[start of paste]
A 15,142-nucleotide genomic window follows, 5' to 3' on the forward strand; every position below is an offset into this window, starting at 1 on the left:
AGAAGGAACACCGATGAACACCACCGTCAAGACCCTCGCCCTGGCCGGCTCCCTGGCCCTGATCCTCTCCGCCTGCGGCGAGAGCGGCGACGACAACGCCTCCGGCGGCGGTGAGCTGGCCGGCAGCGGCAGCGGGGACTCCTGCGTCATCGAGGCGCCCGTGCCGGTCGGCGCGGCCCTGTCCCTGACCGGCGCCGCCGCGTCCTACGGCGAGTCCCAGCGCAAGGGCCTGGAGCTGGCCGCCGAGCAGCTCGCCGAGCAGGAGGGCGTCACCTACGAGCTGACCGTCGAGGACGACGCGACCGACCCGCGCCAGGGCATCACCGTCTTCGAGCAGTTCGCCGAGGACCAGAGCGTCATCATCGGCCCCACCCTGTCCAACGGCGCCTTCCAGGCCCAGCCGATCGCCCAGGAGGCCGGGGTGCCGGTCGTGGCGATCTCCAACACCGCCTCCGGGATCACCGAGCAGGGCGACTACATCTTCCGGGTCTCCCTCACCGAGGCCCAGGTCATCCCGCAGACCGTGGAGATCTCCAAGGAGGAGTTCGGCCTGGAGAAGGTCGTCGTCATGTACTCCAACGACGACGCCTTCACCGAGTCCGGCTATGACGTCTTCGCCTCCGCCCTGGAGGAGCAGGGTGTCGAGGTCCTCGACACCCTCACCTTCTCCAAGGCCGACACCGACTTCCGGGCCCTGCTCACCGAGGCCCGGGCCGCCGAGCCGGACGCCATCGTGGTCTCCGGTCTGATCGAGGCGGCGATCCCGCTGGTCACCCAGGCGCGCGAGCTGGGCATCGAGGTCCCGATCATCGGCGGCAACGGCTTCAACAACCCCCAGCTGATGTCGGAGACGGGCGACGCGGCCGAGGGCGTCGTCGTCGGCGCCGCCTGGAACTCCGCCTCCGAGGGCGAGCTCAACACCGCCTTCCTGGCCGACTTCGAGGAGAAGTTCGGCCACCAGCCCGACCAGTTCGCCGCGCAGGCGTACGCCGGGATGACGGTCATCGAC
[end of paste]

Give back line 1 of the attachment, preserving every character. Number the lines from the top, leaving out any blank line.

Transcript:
A 15,142-nucleotide genomic window follows, 5' to 3' on the forward strand; every position below is an offset into this window, starting at 1 on the left: